Freeland blasts 'illegitimate' Venezuelan president, calls on Maduro to 'immediately cede power'

Evarado Alatorre
Enero 11, 2019

Venezuelan President Nicolas Maduro began a new term Thursday that will keep him in power until 2025, with the economy in ruins and his regime more isolated than ever as neighbouring presidents shunned his inauguration after declaring his re-election illegitimate.

But his first term saw an exodus of millions of people escaping economic meltdown. Governments around the world also described it as illegitimate.

"All that's left to do is raise your hand to heaven and ask God to help us", said Bermudez, camped out on a Caracas sidewalk with hundreds of others waiting for gas. USA banks are also banned from doing business with Venezuela, putting a financial strangle-hold on the cash-strapped country.

"Venezuela is at the center of a world war led by the United States imperialism and its satellite countries", Maduro declared.

In a letter dated December 10, 2018, Maduro requested Harris' presence at his inauguration, saying, "Knowing his special respect for Venezuela, his singular appreciation for the good relationship between our countries and his inestimable solidarity with the Venezuelan people, it will be a great honor and an enormous privilege to have his presence at the State Ceremony, as well as in the rest of the official activities that will take place in the city of Caracas, on January 10, 2019".

The EU remains convinced that a peaceful political democratic solution is the only sustainable way out of the Venezuelan crisis and is engaging with global and regional partners regarding how we might help create the conditions required for a credible political process amongst relevant Venezuelan actors.

Oil-rich Venezuela was once among Latin America's wealthiest nations.

Venezuela, which sits atop the world's largest oil reserves, produced 3.5 million barrels of crude daily when Chavez took power. Critics blame years of rampant corruption and mismanagement of the state-run oil firm PDVSA.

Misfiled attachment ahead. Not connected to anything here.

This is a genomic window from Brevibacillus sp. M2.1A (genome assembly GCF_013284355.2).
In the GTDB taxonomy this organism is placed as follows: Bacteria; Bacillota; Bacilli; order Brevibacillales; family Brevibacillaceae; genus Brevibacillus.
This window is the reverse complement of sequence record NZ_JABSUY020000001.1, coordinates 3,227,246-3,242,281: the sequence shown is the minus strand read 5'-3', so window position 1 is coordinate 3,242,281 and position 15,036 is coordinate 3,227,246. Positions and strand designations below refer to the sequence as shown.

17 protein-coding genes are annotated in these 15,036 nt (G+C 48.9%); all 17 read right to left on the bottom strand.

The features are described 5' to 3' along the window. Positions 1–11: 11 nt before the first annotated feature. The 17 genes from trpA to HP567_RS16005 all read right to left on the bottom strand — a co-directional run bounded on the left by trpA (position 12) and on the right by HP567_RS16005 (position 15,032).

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An estimated 2.3 million Venezuelans have fled, according to the United Nations. "Those that [remain silent] before the regime of Nicolas Maduro or that abstain are an obstruction to the work of the organisation", said Magalhaes at the end of the meeting. Maduro's government has jailed or driven into exile its most popular leaders.

The opposition-led Congress opened its session for the year this week, led by 35-year-old Juan Guaido, who vowed to battle against Maduro.

Secretary of State Mike Pompeo said the USA would keep up pressure on the Maduro government: "It is time for Venezuelan leaders to make a choice", Pompeo said.

The Trump administration has increased pressure on Maduro through financial sanctions, targeting dozens in Maduro's government.

"The presidential election was assessed by many objective observers, including the Caribbean Observer Mission, to be free and fair".

David Smilde, a Tulane University professor and expert on Venezuela, said that sanctions aren't likely to create change.

"He still has control of the institutions", Smilde said.

"Sadly, I have many neighbors who have cried and have seen their children depart for other countries in search of a future", he said.

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